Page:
Toy Maker Mattel Under Greenpeace Scrutiny
“Barbie it’s over. I don’t date girls that are into deforestation.”
On Tuesday Greenpeace members scaled the side of Mattel’s Los Angeles headquarters to hang an enormous banner, including that caption and a frowning Ken doll. Greenpeace has officially launched a campaign against Mattel, the toy company most famously known for producing Barbie, because Greenpeace says this company’s packaging materials contribute to deforestation in Indonesia.
Mattel sources its fiber materials for disposable packaging from the company Asia Pulp and Paper. Greenpeace has been after this company for years because its pulpwood suppliers are destroying ecologically important forests in Sumatra, including areas designated as tiger habitat.
“The trail leads directly from Mattel to Asia Pulp and Paper and its suppliers in a chain of destruction that spans the globe,” Greenpeace wrote in a recent blog, according to SustainableBusiness.com.
Mattel responded saying that it was “surprised and disappointed” at Greenpeace’s actions. The company says it has been “in communication with Greenpeace on a variety of paper-sourcing issues,” according to SustainableBusiness.com.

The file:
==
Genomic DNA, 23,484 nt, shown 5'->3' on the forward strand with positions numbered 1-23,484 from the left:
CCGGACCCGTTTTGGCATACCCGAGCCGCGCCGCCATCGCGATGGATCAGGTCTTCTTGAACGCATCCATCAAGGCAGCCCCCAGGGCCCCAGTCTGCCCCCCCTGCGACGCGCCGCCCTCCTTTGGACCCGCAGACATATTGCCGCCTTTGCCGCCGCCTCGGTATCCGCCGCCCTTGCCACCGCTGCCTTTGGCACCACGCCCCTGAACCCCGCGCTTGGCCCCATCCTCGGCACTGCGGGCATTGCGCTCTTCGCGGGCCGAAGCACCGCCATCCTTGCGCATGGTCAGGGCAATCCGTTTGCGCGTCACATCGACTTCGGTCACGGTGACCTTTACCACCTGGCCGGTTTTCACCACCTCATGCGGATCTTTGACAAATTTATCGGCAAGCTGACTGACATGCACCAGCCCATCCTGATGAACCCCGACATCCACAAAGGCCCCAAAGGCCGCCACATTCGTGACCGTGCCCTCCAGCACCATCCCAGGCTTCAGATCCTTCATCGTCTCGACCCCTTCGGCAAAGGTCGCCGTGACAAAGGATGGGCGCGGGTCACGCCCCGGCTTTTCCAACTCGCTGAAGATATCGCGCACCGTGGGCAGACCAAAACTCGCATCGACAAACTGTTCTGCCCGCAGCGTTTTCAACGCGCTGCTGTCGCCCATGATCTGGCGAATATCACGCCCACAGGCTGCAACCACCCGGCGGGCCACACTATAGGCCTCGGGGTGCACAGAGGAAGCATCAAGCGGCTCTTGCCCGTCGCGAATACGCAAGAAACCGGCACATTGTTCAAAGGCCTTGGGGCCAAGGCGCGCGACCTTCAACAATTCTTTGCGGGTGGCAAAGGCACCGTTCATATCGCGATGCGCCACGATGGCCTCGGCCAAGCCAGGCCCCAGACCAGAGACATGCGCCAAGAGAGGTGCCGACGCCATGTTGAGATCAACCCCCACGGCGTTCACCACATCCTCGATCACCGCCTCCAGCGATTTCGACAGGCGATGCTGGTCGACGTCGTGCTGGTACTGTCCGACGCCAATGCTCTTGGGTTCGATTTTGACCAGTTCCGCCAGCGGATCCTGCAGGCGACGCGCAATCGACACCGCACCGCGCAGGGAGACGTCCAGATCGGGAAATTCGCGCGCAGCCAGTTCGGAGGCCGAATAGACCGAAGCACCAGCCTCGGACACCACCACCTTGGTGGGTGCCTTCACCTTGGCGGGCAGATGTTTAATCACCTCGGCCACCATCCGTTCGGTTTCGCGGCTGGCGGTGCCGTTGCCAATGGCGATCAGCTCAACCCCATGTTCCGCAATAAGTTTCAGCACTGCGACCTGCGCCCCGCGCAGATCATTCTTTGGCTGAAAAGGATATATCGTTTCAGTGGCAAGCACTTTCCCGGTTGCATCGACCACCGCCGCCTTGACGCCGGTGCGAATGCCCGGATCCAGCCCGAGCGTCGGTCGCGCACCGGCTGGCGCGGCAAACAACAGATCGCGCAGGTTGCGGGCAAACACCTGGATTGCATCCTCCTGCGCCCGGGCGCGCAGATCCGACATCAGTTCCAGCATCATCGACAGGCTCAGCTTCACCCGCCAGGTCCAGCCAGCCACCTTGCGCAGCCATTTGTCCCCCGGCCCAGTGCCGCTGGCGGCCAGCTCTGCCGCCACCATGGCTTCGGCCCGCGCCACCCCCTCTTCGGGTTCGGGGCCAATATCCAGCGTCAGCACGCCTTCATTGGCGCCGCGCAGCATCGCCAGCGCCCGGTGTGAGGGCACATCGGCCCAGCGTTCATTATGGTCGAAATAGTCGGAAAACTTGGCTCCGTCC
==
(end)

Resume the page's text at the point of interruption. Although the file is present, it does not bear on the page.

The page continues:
But Greenpeace is not backing down. This organization also suggested that other toymakers might soon be targets of the campaign as well. “We have evidence on Disney, Hasbro and Lego too,” Greenpeace wrote on its blog, says SustainableBusiness.com. “Some of their branded merchandise also contains the same mixed tropical hardwood fibre, which is only produced on a commercial scale by two companies in Indonesia, one of which is Asia Pulp and Paper.”
But Asia Pulp and Paper says the Greenpeace allegations are unfounded and that the company only logs forests that are under legal agreements with the Indonesian government. This company also says it has a goal of processing only sustainable plantation pulp by 2015.
"Despite Greenpeace's unsubstantiated allegations, the facts are that our packaging materials contain more than 95 percent of recycled paper sourced from around the world,” says Aida Greenbury, Sustainability Chief at Asia Pulp and Paper, according to SustainableBusiness.com. “Less than two percent of the pulp in those carton boxes comes from legal and sustainable Indonesia pulpwood plantations.”